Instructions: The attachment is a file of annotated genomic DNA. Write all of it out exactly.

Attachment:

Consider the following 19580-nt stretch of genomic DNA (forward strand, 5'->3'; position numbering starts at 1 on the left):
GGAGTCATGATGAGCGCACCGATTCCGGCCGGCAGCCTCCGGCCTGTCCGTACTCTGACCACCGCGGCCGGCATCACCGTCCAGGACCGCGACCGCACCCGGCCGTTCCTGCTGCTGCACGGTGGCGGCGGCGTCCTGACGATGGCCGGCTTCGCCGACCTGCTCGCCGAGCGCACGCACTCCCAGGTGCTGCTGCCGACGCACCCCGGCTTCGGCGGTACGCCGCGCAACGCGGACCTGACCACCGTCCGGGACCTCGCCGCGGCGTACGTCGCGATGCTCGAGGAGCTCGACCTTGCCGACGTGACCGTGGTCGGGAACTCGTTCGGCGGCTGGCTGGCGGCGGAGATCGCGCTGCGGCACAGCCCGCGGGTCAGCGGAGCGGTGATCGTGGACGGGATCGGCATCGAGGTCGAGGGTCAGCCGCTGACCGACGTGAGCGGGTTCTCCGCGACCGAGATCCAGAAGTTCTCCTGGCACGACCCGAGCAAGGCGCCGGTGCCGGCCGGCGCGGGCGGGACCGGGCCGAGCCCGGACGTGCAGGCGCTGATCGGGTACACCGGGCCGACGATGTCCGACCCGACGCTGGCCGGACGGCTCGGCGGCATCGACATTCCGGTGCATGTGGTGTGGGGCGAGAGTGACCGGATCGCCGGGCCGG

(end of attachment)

Consider the following 19580-nt stretch of genomic DNA (forward strand, 5'->3'; position numbering starts at 1 on the left):
GGAGTCATGATGAGCGCACCGATTCCGGCCGGCAGCCTCCGGCCTGTCCGTACTCTGACCACCGCGGCCGGCATCACCGTCCAGGACCGCGACCGCACCCGGCCGTTCCTGCTGCTGCACGGTGGCGGCGGCGTCCTGACGATGGCCGGCTTCGCCGACCTGCTCGCCGAGCGCACGCACTCCCAGGTGCTGCTGCCGACGCACCCCGGCTTCGGCGGTACGCCGCGCAACGCGGACCTGACCACCGTCCGGGACCTCGCCGCGGCGTACGTCGCGATGCTCGAGGAGCTCGACCTTGCCGACGTGACCGTGGTCGGGAACTCGTTCGGCGGCTGGCTGGCGGCGGAGATCGCGCTGCGGCACAGCCCGCGGGTCAGCGGAGCGGTGATCGTGGACGGGATCGGCATCGAGGTCGAGGGTCAGCCGCTGACCGACGTGAGCGGGTTCTCCGCGACCGAGATCCAGAAGTTCTCCTGGCACGACCCGAGCAAGGCGCCGGTGCCGGCCGGCGCGGGCGGGACCGGGCCGAGCCCGGACGTGCAGGCGCTGATCGGGTACACCGGGCCGACGATGTCCGACCCGACGCTGGCCGGACGGCTCGGCGGCATCGACATTCCGGTGCATGTGGTGTGGGGCGAGAGTGACCGGATCGCCGGGCCGG